Williamson’s career as a lecturer began in 1983, when she moved to Los Angeles and began working at the Philosophical Research Society, a center for metaphysical study. Kent Black, a colleague at the time, remembers “a brassy, sassy Texas woman climbing out of a big desert cruiser” in front of the society’s office.
“She was wearing cowboy boots and her trunk was filled with books of miracles,” Black said. “She was the epitome of a Southern snake oil salesman. I thought she had a lot of chutzpah. She just elbowed her way in.”
It was a smart move, Black said, noting that the link to the society gave Williamson legitimacy. She readily agreed when she was asked to lecture on the course. One day, 75 people showed up to hear her and she was on her way.
Today, she lives modestly in a two-bedroom apartment in Hollywood with her 21-month-old daughter, India Emmanuelle, known as Emma, whose father she refuses to name. Williamson, who has dated producer Howard Koch Jr. and the actor Dwier Brown (“Field of Dreams”), is equally reticent about discussing the man she is currently seeing.
Even at home, wearing an oversize sweater and loose pants and no makeup, she is on stage, continually jumping up from her chair to move around the room. Suddenly, she is sitting cross-legged on the coffee table, jabbing a visitor’s knee with her bare toes to emphasize a point. The next moment she has slid across the table and is lying on the couch. “She has schpilkes ,” said Dawn Steel, using a Yiddish expression meaning antsy .
Bringing the same theatricality to the discussion, Williamson raises her voice to a fevered pitch to discourse about the failures of the education system or the need for people to treat one another with respect. Many of her sentences begin, “The problem with America today. . . .”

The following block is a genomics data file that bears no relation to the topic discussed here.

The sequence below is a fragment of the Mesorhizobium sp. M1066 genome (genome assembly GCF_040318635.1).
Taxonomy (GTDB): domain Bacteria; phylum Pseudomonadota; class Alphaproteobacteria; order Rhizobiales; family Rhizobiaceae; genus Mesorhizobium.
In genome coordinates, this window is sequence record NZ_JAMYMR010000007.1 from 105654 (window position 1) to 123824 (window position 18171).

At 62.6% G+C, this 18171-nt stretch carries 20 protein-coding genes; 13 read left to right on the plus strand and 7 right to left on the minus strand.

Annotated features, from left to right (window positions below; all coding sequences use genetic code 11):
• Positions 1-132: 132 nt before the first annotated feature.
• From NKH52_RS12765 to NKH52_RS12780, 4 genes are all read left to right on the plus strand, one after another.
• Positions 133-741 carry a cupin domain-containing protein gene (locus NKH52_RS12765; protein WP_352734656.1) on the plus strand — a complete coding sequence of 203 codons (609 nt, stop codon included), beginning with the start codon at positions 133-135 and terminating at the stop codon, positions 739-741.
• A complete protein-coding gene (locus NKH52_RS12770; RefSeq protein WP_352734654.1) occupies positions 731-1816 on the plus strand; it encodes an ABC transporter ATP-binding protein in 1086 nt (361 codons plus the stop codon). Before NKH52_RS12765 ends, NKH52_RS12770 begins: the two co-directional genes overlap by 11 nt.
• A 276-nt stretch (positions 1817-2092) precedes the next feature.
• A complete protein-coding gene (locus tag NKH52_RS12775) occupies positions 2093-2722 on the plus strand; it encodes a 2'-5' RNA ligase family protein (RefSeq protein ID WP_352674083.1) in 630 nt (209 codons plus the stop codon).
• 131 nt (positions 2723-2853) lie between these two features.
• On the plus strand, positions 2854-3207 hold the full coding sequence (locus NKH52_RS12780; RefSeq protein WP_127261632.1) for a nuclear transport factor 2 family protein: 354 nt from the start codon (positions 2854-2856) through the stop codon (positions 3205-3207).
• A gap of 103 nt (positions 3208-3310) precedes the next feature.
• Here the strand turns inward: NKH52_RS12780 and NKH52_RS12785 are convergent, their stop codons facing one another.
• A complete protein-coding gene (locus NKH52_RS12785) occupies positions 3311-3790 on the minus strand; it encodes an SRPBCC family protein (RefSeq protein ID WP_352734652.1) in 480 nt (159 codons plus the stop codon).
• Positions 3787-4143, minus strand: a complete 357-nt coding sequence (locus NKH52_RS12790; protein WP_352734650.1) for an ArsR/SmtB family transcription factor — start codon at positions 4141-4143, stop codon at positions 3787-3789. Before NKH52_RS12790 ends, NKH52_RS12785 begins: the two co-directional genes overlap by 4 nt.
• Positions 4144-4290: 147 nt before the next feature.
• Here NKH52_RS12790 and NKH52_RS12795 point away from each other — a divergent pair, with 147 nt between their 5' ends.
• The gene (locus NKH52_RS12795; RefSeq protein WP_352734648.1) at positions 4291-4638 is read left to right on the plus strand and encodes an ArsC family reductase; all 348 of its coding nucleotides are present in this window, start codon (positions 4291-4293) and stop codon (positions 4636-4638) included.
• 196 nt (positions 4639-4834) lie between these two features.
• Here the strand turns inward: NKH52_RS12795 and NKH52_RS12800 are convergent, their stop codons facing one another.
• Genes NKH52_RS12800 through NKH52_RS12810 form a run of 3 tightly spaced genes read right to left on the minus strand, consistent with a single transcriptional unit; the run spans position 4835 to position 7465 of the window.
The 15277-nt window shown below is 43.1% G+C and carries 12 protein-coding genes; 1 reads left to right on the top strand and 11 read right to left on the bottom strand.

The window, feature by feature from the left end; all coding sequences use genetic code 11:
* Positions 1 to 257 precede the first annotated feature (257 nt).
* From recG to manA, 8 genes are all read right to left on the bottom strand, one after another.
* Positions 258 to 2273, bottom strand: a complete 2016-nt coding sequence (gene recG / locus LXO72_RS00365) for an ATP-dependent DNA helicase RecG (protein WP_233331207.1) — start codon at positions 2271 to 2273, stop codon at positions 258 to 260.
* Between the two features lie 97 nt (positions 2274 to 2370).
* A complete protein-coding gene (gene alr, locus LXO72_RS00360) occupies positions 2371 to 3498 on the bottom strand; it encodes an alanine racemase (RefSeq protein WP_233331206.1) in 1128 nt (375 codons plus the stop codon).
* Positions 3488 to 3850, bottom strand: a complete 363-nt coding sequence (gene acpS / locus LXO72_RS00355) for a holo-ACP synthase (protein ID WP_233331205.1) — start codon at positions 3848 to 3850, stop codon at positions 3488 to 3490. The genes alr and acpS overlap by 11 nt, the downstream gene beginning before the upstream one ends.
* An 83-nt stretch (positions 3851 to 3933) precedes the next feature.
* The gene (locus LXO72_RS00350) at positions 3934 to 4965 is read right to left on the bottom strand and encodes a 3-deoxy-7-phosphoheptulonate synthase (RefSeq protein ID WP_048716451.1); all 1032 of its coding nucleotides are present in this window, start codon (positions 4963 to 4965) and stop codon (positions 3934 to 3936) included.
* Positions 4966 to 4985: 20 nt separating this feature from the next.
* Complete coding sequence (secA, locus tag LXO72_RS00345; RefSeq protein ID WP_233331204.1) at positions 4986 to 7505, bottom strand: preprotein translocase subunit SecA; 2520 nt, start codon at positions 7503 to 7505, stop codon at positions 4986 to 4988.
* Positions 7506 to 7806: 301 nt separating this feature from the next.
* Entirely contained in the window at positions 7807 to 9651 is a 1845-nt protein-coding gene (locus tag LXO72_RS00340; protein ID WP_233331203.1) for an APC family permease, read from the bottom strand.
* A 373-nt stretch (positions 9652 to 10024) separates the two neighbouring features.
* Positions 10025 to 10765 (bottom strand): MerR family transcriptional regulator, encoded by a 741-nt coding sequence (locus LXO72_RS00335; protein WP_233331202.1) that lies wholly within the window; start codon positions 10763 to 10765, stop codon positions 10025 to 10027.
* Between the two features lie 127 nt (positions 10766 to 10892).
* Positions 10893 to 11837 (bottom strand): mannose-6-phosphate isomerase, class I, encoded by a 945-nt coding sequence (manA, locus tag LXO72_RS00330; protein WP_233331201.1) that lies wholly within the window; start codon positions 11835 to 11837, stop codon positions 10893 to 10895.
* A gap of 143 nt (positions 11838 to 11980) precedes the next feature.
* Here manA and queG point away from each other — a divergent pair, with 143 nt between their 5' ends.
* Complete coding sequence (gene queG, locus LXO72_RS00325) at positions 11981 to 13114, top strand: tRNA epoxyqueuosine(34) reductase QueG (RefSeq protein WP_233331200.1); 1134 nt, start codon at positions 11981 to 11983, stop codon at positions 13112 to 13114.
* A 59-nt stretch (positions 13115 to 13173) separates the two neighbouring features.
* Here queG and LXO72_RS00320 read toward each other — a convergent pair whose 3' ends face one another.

In 1987, she put into practice her longstanding social concerns by asking her friend and fellow metaphysician Louise Hay to help her create the Los Angeles Center for Living. As a result of her lectures, Williamson had counseled a number of people with “life-challenging illnesses,” as she calls them, especially AIDS, and envisioned a place where “the natural forces of healing” could be stimulated. The controversial Hay, a minister of the New Age Church of Religious Science who claims to have healed herself of cancer, had been holding weekly inspirational hayrides for people with the HIV virus.
Urging her audience to get involved in charitable activities, Williamson was able to draw hundreds of volunteers to the nonprofit center, which offers a variety of non-medical services. Two years later, she founded a similar organization in New York.
Each week Williamson herself leads a 90-minute support session for people with the AIDS virus at the Los Angeles center’s office on Robertson Boulevard. She claims the meetings can prolong a participant’s life. “People who attend support groups who have been diagnosed with a life-challenging illness live on average twice as long after diagnosis as people who don’t,” she said.